Aliza Polkes
Copywriter & Editor @ Yotpo
October 3rd, 2019

“Try pushing it too far. You only learn these things by massive failures.”

Table Of Contents

Fashion industry veteran Rebecca Minkoff burst onto the scene in the early 2000s. Minkoff designed the “Morning After Bag” in 2005, which captured the attention of fashion enthusiasts everywhere, and officially made her a household name.

Today, Rebecca Minkoff is distributed in over 900 stores worldwide, including four domestic retail stores and eight international locations. The brand also sells direct-to-consumer from their website, which accounts for a third of their business.

It’s been a tumultuous decade in the fashion industry, but Minkoff has been navigating it with tact — sometimes by making data-informed decisions, other times by going with her gut. This “part science, part art” approach has enabled the company to embrace D2C while maintaining a robust relationship with wholesale partners; to build out several Rebecca Minkoff communities while staying true to brand voice; and more.

Vogue Business Features Editor Hilary Milnes sat down with Minkoff at Yotpo’s Destination: D2C on September 12, to discuss lessons learned over a 15+-year-long career in the fashion industry.

Navigating D2C and wholesale

As a company with historically strong wholesale relationships, Minkoff saw the potential for D2C to inform and bolster wholesale strategy and visa-versa early on. “We view our wholesale partners as true partners. We give them every piece of data we have on our customers. It’s teach-and-learn on both sides,” she explained.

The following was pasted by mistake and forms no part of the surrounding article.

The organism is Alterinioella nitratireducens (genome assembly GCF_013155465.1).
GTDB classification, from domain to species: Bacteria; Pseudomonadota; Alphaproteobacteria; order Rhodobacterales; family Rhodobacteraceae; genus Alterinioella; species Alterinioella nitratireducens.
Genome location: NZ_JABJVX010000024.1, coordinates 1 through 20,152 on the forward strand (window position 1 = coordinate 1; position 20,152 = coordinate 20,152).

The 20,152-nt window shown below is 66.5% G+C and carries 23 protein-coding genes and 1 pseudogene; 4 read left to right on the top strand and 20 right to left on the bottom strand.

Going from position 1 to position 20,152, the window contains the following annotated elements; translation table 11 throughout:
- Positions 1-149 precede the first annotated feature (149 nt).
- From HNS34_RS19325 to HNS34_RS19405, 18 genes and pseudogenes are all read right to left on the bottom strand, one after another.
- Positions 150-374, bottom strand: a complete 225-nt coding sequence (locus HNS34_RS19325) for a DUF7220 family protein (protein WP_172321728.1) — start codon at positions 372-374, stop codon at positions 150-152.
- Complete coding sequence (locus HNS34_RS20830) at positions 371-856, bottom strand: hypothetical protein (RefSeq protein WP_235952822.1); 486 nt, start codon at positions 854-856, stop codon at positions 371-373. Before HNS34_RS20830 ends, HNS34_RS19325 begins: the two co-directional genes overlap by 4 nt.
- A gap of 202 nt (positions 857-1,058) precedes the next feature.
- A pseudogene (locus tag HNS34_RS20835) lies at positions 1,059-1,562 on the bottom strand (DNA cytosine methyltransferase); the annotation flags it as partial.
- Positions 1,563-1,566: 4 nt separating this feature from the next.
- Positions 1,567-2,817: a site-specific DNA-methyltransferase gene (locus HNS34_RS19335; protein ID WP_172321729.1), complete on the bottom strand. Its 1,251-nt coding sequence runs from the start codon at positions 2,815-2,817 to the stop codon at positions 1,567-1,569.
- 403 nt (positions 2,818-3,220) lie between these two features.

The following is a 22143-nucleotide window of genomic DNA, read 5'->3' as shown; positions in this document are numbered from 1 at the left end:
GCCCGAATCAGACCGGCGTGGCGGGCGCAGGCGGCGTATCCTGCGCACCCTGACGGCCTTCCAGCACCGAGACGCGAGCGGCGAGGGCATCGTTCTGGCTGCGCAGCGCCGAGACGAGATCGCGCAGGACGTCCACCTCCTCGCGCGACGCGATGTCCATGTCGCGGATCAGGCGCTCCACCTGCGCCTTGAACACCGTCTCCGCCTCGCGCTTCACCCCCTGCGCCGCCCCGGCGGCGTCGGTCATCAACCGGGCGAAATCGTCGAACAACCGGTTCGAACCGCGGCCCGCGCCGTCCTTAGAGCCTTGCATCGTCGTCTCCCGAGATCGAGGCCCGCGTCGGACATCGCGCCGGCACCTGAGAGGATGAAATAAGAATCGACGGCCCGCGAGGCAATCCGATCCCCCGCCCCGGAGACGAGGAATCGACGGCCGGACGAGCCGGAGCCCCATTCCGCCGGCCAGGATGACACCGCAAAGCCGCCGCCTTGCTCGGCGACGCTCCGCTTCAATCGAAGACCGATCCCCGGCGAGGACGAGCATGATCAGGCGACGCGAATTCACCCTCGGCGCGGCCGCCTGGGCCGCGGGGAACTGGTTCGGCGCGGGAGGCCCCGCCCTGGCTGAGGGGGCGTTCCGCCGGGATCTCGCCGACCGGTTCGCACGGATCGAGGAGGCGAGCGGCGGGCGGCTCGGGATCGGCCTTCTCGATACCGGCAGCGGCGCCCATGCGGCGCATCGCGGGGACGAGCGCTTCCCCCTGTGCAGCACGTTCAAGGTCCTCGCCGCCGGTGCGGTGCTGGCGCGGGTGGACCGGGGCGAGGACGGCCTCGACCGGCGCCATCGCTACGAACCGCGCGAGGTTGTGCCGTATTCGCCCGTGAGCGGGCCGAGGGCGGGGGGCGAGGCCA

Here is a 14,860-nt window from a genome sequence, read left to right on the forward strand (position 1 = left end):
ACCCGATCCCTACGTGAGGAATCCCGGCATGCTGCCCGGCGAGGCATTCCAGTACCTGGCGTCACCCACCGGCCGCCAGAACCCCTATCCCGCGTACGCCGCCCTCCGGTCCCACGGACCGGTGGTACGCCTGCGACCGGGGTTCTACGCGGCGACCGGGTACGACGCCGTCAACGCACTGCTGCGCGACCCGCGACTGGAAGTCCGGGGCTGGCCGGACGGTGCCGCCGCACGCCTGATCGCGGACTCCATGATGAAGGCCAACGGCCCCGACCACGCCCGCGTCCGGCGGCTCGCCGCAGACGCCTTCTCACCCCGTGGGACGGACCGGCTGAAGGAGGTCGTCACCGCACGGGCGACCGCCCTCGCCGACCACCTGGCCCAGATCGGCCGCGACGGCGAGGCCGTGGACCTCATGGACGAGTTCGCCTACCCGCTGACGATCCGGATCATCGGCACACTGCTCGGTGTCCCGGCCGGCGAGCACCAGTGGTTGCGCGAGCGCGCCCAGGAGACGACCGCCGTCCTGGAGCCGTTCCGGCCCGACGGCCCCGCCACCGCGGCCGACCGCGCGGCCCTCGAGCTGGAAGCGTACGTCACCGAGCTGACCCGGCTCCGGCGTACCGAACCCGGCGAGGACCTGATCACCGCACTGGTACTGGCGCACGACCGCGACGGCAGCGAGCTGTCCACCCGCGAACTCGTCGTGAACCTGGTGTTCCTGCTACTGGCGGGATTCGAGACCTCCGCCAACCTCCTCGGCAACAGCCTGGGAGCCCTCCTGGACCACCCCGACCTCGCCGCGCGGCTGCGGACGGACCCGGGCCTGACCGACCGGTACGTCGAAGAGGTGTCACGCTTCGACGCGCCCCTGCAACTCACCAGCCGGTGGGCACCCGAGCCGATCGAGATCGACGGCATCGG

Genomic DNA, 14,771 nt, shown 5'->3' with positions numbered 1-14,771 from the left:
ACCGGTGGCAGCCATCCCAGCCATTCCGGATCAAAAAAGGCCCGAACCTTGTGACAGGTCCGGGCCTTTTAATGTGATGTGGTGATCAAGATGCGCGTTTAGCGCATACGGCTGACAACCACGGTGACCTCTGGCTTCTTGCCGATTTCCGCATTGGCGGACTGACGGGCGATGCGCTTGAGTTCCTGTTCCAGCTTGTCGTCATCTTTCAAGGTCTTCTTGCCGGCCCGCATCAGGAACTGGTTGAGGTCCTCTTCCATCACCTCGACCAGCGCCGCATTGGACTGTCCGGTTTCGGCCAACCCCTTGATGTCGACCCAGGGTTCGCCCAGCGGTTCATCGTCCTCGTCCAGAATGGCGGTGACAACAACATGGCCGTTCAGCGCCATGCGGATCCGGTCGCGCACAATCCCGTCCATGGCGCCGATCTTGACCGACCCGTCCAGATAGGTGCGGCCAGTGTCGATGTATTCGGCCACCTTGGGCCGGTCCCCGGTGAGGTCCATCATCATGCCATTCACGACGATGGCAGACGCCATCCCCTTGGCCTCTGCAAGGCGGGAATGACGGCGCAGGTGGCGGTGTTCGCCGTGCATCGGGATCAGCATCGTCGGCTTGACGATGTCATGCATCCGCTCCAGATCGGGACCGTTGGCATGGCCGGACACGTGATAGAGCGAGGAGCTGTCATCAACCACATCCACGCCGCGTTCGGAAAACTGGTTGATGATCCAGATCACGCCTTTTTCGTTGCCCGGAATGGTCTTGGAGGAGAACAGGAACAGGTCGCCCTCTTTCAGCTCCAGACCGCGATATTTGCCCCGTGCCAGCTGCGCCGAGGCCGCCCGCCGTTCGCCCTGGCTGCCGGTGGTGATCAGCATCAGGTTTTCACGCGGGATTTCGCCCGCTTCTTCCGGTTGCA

Minkoff cited the brand’s decision to launch “Shop the Runway” in 2016 as a perfect example of this mutually beneficial relationship. This “D2C strategy for the runway,” allows customers to bypass third-parties — in this case, the buyers — and buy new styles directly from the brand.

For Minkoff, however, it was essential that “Shop the Runway” ran alongside the traditional fashion calendar. The company still holds shows where they sell to buyers and buy for their own retail stores, as well as press previews, where influential figures in the fashion industry get access to a new collection before it goes public. Minkoff takes careful note of what the buyers and press preview attendees select, then uses that data to inform her D2C strategy.

“Three-to-six months before we launch a product in wholesale, we’ll make about 100, put them up in black, and see what happens: no marketing behind it, no nothing,” explained Minkoff. “And we know if the customer goes and discovers it, there’s something behind that bag.”

The company will then pass that information along to their wholesale partners, letting them know that it’s a worthwhile investment. This relationship can also go the other way: a wholesaler will let Minkoff know that a piece that they purchased did very well, so the brand can restock, and offer it directly from their site.

From left: Rebecca Minkoff, Raj Nijjer (VP Marketing, Yotpo), and Hilary Milnes